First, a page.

Sometimes I am left scratching my head over human-made products that are so weird, sometimes stupid, often so painful to said humans that one wonders why they were ever invented in the first place. Those very questions roll through my mind every time I pass an Adirondack chair. And pass them is what I do. For me, there will be no sitting.

Can anyone out there tell me who actually can sit in them, I mean, if someone is adult sized? I’m talking about the old-fashioned wooden kinds that hurt people’s back-ends, thighs and knee backs so severely one was left limping after a sojourn of any length.

And limping is the least of it. Those awkward chairs can often leave hands, arms, backs and legs festooned with splinters. And worse, anyone over the age of 40 can’t get back up out of them without the help of mocking relatives, a giant crowbar and a lot of fulcrum savvy.

Adirondack chairs, all the rage for so many years, were usually painted dark green, were very heavy, and built to outlast the pyramids. Dragging them out into the backyard for potential barbecues and cook-outs was an annual spring rite of torture to be repeated when they had to be dragged back into a shed for the winter. It was quite like pulling a Sherman tank with a rope with its brakes locked.

These tortuous chairs were invented by one Thomas Lee in 1903. He owned a big cottage on some nice property in, yes, the Adirondack mountains. He’d go there with his 22 family members and everyone complained that there weren’t enough chairs to go around. So, eager to keep that mob happy and not whining all the time about seating, he cut down one tree (a pine), and out of that one single tree, made a bunch of simple, knot-free chairs for them all to test.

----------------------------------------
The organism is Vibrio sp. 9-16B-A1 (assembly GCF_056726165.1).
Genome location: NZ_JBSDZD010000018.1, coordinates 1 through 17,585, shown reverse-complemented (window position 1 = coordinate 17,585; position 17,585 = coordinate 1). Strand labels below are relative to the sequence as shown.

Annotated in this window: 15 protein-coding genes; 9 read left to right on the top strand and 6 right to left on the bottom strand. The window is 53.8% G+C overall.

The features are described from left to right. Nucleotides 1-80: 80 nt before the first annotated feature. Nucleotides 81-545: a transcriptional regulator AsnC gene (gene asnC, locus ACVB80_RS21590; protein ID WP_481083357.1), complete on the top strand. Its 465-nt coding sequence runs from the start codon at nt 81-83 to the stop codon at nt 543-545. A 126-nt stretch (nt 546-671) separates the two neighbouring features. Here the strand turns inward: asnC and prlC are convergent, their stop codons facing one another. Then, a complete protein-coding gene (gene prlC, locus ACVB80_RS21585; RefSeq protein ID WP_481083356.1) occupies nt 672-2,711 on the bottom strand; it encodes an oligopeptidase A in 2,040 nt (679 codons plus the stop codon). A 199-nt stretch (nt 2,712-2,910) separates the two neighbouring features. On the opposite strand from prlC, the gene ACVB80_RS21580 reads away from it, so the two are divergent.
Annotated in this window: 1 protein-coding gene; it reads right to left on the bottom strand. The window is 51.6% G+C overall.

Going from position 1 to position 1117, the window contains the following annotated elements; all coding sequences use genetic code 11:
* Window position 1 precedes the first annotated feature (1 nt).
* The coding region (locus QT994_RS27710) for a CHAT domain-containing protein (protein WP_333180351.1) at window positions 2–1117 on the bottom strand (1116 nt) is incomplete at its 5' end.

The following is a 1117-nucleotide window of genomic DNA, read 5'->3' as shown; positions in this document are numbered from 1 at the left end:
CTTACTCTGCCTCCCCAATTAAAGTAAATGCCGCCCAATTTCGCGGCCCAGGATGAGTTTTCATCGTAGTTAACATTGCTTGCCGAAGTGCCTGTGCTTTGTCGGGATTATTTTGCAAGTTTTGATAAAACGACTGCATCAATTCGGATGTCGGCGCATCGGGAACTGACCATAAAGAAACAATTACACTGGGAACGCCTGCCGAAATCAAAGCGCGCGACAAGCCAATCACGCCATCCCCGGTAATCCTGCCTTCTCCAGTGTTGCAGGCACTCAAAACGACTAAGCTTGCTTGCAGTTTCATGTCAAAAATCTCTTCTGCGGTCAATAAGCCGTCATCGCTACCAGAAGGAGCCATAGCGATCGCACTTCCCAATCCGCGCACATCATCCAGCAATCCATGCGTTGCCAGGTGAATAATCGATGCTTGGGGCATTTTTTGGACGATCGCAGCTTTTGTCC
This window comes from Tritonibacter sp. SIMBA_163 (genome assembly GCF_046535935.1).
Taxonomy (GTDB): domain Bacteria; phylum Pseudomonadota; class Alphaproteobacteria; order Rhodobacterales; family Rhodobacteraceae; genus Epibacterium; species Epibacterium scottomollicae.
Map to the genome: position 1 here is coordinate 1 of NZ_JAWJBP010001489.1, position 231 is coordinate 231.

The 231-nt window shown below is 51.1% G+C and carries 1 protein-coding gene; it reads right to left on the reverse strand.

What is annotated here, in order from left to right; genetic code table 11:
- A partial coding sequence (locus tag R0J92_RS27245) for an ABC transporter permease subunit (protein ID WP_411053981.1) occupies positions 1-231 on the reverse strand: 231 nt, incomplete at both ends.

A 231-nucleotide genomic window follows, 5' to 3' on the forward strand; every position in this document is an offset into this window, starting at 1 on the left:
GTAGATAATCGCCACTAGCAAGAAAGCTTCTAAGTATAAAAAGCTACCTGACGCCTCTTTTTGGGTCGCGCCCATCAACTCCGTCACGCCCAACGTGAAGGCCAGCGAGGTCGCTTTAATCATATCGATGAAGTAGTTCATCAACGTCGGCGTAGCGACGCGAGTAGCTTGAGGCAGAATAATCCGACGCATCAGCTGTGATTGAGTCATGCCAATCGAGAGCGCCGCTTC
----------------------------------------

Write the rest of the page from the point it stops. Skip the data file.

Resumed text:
He was proud to be able to make chairs out of no more, no less than 11 pieces of wood. The one everyone liked was the low chair with the “gentle” recline as they called it, and wide arm rests on which the sitter could place their leaky paper plates overloaded with cook-out cuisine. The wooden Adirondack chair was born.
What were they thinking?

Thomas was in business, but alas, he asked for help in manufacturing them from one Harry Bunnell, a trusted friend, who stole his idea, made the chairs himself, calling them Westport Chairs (it’s where he lived), applied for and got a patent, and made a ton of money. There is no record if our boy Thomas went after him in any fashion for recompense, but I personally hope he did, with one thick, knot-free two-by-four in his hands.

There doesn’t seem to be a record of when those chairs from hell became known as Adirondack chairs, but no matter what they were called, they were excruciatingly painful, short-legged people had their blood supply cut off below their knees, and when the cook-outs were over, one had to scream at parting guests to please, please come back and haul the remaining folks with perhaps a bit more avoir du pois than they’d like to admit, up and out of those dreadfully sloped seats.

Those party-goers who had the double handicap of advanced age were special victims who also might need help both getting in and out of their chairs. Smart people positioned those cook-out Adirondack chairs of misery on slanted lawns, reversing the seat angle so they might struggle out of them more readily when nature called or when gatherings ended. I’ve so often thought that if prison wardens were interested in keeping inmates from escaping, they should just seat them in rows of Adirondack chairs.

The chairs made today are smooth, splinter-free plastic and look a whole lot more user friendly than the ones of old. One can sit in them wearing a pair of shorts and not have to be rushed to the hospital for splinter excision. They are beautiful colors now, not that institutional dark green, and look gorgeous on lawns and porches. I think they’ve even been nicely redesigned over the years to now be very comfortable and to have less slant and more propping-up!

Alas, for the likes of me, they are still slanted back to such a degree that it’s a total embarrassment for me to have to struggle grotesquely up and out of them when even a modern Adirondack chair is offered.

So thanks anyway. I’ll just stand, if you don’t mind.